Christine Snow
October 2022
Adult Emergency Department
The Johns Hopkins Hospital
United States




Chris told the patient she would be in her thoughts and gave her condolences, and the patient wheeled away slightly stronger.
While working in the Emergency Department, it is common to become complacent or unperturbed by the traumas of life. We suppress these emotions so we can continue to come back the next day, and care for the next trauma. But working next to this nurse on a day in October, I can say the effects of the ED have not taken the compassion and care out of this nurse’s practice.

That day, tragedy hit the emergency department when a patient was involved in a motor vehicle accident that left herself immobilized, one of her children dead, and the other two in critical condition. This assignment would weigh heavily on any seasoned nurse, but as a newly practicing nurse, Chris Snow felt the emotion of her assignment during shift report, and immediately placed her own emotion in the back of her head. She showed tenderhearted kindness to this grieving mother for the entire shift. Chris did everything possible to ease the physical pain of the patient while the ortho team manipulated her broken bones. Chris did everything possible to ease the emotional anguish of the patient as the terrors of her reality began to unveil. Chris comforted this patient in every way possible and did not once falter her support. As the neighboring nurse, I watched Chris suppress the emotion that the entire department felt that day and focused only on the patient’s well-being. Chris had this patient for the majority of the day, and as the patient was being transferred out of the department, Chris dropped everything to say her final goodbyes and respect. While being pushed away, the patient reached for Chris's arm and cried a very tearful thank you. Chris told the patient she would be in her thoughts and gave her condolences, and the patient wheeled away slightly stronger. At that point, the entire emotion of the day hit Chris like a bag of bricks. I watched as Chris walked out of the department, and followed close behind to check on her well-being. I found her, having a brief and well-deserved cry. After debriefing the day, and a hug, Chris returned to her remaining patients, and finished the day strong.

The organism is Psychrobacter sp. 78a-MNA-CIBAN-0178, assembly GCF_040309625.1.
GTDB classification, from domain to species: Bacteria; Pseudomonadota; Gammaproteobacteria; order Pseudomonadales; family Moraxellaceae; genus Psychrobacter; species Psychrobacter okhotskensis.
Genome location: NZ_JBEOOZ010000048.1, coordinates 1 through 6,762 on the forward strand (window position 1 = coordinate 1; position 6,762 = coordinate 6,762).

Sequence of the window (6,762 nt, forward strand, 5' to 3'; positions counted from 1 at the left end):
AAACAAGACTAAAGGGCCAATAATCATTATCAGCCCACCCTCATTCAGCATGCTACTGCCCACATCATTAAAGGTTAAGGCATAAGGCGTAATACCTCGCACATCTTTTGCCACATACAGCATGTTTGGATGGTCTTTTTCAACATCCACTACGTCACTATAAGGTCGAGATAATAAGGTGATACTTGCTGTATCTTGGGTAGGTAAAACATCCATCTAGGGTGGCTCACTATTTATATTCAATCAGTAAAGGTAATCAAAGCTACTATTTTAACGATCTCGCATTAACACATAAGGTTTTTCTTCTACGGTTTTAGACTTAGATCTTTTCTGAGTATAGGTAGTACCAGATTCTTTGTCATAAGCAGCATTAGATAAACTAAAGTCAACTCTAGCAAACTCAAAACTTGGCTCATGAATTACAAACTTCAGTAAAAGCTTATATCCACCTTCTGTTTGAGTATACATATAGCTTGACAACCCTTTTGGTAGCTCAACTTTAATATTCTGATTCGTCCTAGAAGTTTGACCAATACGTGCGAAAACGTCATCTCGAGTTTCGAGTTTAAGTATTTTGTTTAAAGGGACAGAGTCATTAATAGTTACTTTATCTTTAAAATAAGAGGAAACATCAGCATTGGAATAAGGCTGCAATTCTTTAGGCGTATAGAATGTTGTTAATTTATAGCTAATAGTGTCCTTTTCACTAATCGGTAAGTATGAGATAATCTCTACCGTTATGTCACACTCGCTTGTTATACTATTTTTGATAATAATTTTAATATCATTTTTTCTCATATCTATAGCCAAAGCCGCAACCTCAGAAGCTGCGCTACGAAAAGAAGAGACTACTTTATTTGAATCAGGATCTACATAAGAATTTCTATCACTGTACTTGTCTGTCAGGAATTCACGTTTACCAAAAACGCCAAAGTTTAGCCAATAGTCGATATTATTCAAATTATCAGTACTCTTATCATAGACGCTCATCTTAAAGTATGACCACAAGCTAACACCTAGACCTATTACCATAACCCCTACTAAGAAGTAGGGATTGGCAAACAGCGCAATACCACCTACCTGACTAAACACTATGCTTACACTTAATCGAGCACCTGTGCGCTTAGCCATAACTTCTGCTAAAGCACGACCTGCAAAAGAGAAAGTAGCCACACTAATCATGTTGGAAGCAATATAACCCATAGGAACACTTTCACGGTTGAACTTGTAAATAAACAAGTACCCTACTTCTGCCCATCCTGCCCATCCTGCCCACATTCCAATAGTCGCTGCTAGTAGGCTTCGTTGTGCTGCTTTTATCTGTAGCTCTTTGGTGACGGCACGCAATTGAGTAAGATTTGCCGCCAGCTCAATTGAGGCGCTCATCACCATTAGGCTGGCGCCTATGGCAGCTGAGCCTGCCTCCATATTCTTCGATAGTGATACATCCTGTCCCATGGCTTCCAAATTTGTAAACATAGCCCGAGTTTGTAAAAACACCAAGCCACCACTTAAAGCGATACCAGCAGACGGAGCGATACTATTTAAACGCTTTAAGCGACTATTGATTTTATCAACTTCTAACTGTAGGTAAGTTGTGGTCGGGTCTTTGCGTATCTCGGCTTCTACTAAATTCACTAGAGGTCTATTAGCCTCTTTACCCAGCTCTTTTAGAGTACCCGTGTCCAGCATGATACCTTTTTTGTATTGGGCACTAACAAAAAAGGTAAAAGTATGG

As an ED nurse, it is hard to feel these emotions, and many of us suppress them to get through another shift. But Chris's compassion and empathy that day surpasses any nursing care I have ever witnessed and, in my opinion, made the patient's pain slightly less than it would have been with any other nurse.